In many of my discussions with the medical community and elite baseball minds, sometimes they rail against my comparison to football quarterbacks stating that “QB’s simply throw the football differently”. My retort is, “I agree with you wholeheartedly and that is exactly my point. The weight of the ball matters far less than how you organize yourself to project the ball”.
Bottom Line: The weight of the implement is far less important than the mechanical efficiency in which it is thrown.
Before entering a weighted ball program, we suggest you ALWAYS consider 6 fundamental questions:
1. Is this an appropriate time in this athlete’s seasonal cycle or maturation to utilize overload and underload implements for anything other than arm care and arm prep (e.g., preseason, offseason, in season, postseason, younger than 14 years of age, or returning from injury or arm tenderness)?

2. Is specific athlete prepared well enough for the added stress that will occur from utilizing weighted implements in a velocity enhancement process (e.g., history of injury and throwing foundation)?

3. What specific implement weights should we utilize with this specific athlete? Are there any weights that are contraindicated for this athlete (e.g.,12 year olds vs. 22 year olds)?

4. What specific volume/frequency should we incorporate (once a week vs. twice a week)?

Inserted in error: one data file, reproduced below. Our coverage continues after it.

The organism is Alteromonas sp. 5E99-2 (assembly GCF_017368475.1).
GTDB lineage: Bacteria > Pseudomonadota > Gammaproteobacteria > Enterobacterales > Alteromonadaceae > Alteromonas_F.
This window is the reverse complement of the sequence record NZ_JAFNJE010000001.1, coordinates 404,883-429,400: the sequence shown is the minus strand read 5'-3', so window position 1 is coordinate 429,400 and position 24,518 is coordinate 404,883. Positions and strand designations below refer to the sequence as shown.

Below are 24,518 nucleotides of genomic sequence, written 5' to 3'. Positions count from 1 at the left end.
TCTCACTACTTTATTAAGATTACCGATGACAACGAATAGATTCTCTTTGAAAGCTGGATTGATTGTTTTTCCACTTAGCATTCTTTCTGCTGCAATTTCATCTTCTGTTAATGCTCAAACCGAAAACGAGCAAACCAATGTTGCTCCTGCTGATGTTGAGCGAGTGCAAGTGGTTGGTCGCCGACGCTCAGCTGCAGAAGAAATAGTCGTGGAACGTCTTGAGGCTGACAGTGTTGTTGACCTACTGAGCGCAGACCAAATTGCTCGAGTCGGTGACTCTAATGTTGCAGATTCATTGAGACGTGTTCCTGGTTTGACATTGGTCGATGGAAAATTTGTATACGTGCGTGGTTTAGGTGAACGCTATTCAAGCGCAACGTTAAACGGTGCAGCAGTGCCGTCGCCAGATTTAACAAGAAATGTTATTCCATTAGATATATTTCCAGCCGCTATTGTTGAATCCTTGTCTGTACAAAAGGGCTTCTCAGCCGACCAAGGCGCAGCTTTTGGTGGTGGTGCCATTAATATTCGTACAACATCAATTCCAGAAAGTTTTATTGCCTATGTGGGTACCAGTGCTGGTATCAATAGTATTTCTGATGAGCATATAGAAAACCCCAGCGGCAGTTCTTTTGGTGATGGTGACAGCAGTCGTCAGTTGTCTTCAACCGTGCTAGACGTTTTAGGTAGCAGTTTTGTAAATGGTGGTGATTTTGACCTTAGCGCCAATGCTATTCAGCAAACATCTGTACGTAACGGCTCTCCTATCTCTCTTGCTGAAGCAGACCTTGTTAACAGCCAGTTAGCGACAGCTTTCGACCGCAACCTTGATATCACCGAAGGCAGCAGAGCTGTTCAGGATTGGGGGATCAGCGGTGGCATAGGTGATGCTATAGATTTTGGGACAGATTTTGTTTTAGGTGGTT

5. What specific intensity cycle should we utilize (e.g., 1 or 2 heavy day(s) per 7-day cycle)?

6. What specific processes are appropriate for this specific pitcher at this moment in time (e.g., is an underload the best idea for this athlete or should we stay exclusively with overload)?
Texas Baseball Ranch® Recommendations: One-size-fits-all programming not only will not work very effectively for any general population of pitchers; one size won’t even fit ONE pitcher forever. The plan that worked well last month or last year will almost certainly need to be altered to some degree.  Every athlete’s process should evolve, adapt, reorient, and change based upon where he is currently and what his present goals and objectives are for the next 6 weeks to 6 months. 

I look forward to continuing our discussion.

Coach Wolforth
CEO - The Texas Baseball Ranch

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Coach Wolforth has written six books on pitching including the Amazon Best Seller, Pitching with Confidence. Since 2003, 127 of the players Wolforth has trained have been drafted and 488 have broken the 90mph barrier. He has consulted with 13 MLB teams, dozens of NCAA programs and has been referred to as “America’s Go-to-Guy on Pitching” and “The Pitching Coaches Pitching Coach”. Coach Wolforth lives in Montgomery, Texas with his wife, Jill. They are intimately familiar with youth select, travel baseball and PG events as their son Garrett (now a catcher in the Cincinnati Reds organization) went through the process. Garrett still holds the PG Underclass All-American Games record for catcher velocity at 89mph which he set in 2014 at the age of 16.

If you would like a free copy of Pitching with Confidence, go to www.freepitchingbook.com.

If you would like to learn more about the Texas Baseball Ranch and its training programs, go to www.texasbaseballranch.com.